The League of Women Voters is a nonpartisan political organization encouraging informed and active participation in government. It influences public policy through education and advocacy.
-Background on how we got to where we are today When the League was first formed in Florida 76 years ago, gerrymandered districts and the need for redistricting was one of the first issues identified as an issue for League to study and begin work on... Since that time, we have been working on resolving what was one of the MOST gerrymandered states in the country.
Finally in 2008, we composed 2 citizen initiative constitutional ballot amendments with a coalition of other organizations, mainly Common Cause and Democracia, called Fair Districts. One ballot amendment was for congressional redistricting standards, the other for state House and Senate standards. The standards were the same for each...in summary "that districts had to be drawn that were contiguous, compact, use natural geographic boundaries and borders and, most importantly, to not benefit one political party over another." The purpose of these amendments, known as amendments 5 and 6, was to finally give constitutional mandates to our legislature who drew these new districts every 10 years following the census results. Up to this point in time, our legislature had absolutely NO guidelines, which were resulting in them drawing districts that benefited them and their jobs. This occurred when Democrats were in power and when Republicans were in power. It was the quintessential "fox guarding the hen house". Our legislators were drawing districts choosing their voters, rather than drawing districts where voters had a choice of choosing their representative. They were protecting their jobs.
For 2 years, we collected petitions, over 1.6 million, 800,000 for each amendment, and got both amendments on the ballot in 2010. They passed by 63% with over 3.1 million voters saying YES!
Our legislature and Governor began fighting these amendments from day one. League continued to push back with litigation and education and advocacy. Our Florida Editorial Boards all endorsed the implementation of these standards and were a strong ally. Finally, coming into 2012, the redistricting year, our leaders said, "The will of the people has been heard. This cycle of redistricting will be the MOST transparent and open in Florida's history. And will follow the letter of the law."
Sadly, the resulting maps, with the exception of the State House maps, were not even close. More litigation led by LWVFlorida began.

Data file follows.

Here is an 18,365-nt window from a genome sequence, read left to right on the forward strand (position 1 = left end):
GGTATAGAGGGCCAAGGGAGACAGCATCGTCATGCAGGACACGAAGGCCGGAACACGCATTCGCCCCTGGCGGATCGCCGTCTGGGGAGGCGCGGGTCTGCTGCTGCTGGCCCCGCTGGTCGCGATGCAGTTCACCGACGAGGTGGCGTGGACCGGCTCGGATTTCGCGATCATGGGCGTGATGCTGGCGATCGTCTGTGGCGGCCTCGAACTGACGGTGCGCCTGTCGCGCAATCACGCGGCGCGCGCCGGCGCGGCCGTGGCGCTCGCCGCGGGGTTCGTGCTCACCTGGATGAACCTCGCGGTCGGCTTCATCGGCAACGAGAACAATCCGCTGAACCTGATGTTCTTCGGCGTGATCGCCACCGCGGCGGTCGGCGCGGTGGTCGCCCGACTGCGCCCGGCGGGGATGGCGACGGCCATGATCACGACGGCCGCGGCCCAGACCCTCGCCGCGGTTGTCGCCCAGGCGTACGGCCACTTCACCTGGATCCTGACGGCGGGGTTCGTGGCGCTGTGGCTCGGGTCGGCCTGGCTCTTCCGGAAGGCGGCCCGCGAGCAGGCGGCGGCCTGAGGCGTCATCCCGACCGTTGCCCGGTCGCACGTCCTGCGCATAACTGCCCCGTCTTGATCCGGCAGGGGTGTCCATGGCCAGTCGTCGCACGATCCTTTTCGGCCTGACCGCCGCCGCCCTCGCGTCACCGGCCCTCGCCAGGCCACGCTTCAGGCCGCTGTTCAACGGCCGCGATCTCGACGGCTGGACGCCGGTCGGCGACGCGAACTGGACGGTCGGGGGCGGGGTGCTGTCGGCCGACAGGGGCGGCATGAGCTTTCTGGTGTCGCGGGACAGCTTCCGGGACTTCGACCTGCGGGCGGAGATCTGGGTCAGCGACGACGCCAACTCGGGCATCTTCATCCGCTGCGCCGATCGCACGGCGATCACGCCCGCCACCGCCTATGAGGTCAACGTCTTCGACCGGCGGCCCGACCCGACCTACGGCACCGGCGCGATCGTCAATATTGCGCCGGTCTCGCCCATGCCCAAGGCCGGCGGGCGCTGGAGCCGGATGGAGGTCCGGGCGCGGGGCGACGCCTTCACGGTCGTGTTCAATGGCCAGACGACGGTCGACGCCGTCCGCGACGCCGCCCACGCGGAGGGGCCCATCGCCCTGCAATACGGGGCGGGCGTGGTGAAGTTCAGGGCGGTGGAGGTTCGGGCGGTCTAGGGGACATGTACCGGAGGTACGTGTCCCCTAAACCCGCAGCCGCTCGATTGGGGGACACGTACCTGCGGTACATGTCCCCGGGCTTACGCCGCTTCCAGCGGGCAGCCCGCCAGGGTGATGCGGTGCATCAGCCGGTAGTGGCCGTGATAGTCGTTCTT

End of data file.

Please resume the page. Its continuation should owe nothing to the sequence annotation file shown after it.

-Recent litigation Last year, we concentrated on the congressional maps and brought our case to the Circuit Court in Tallahassee. Judge Terry Lewis was presiding. We were aware of the poorly drawn maps and that the process had not been followed, but what our legal team laid out in the course of 5 days of testimony read like a Carl Hiassan or James Patterson novel. Political operatives exchanging late night emails and deleting them. Secret meetings to plan maps for their benefit and then having them submitted by what was supposed to be an objective student from a Florida university. Good old boy comments in emails and vacation trips together gleefully proud of themselves thwarting this new system. It was disgusting, embarrassing, and egregious finger flicking to the people of Florida and the constitution.
Judge Lewis ruled in our favor and mandated that the legislature come back into special session to remedy the maps. The legislature reconvened last August for 3 days...yes, 3 days to complete this task. Again, secret meetings....no transparency. Florida was headed into a primary election and a general election in November. The clock was ticking and without congressional maps, the election cycle would surely have been changed at a costly rate to Florida and confusion for our voters.
Judge Lewis accepted the redrawn maps. And elections went on as planned. But, we did not give up. We appealed this decision to the highest court, the Florida Supreme Court. Our case was heard in March of last year and we anxiously awaited their decision.
-Thursday July 9, 2015 The Florida Supreme Court ruled in our favor on all counts! We had argued that 8 congressional districts were unlawful. Districts 5 and 13 were at the top of the list, followed by 14, 21, 22, 25, 26, 27. They agreed and mandated that those 8 had to be redrawn....and that any district that was affected by the movement of those 8, must ALSO be redrawn. Suggested maps were entered into the court's records by our counsel, but they do not necessarily mean that the court has to follow those specific maps in their redrawing. In essence, the strong likelihood that almost the entire state's congressional map of 27 districts will be changed to follow the mandates of amendments 5 and 6. Additionally, the court requested that ALL meetings and material be open to the public, recorded and filed back to them. Also, that a trial be held upon completion of the maps for both sides to argue their positions. And that, finally, the maps come back to the Supreme Court for final approval. The Court mandated that all of this be completed in 100 days, or by October, 17, 2015.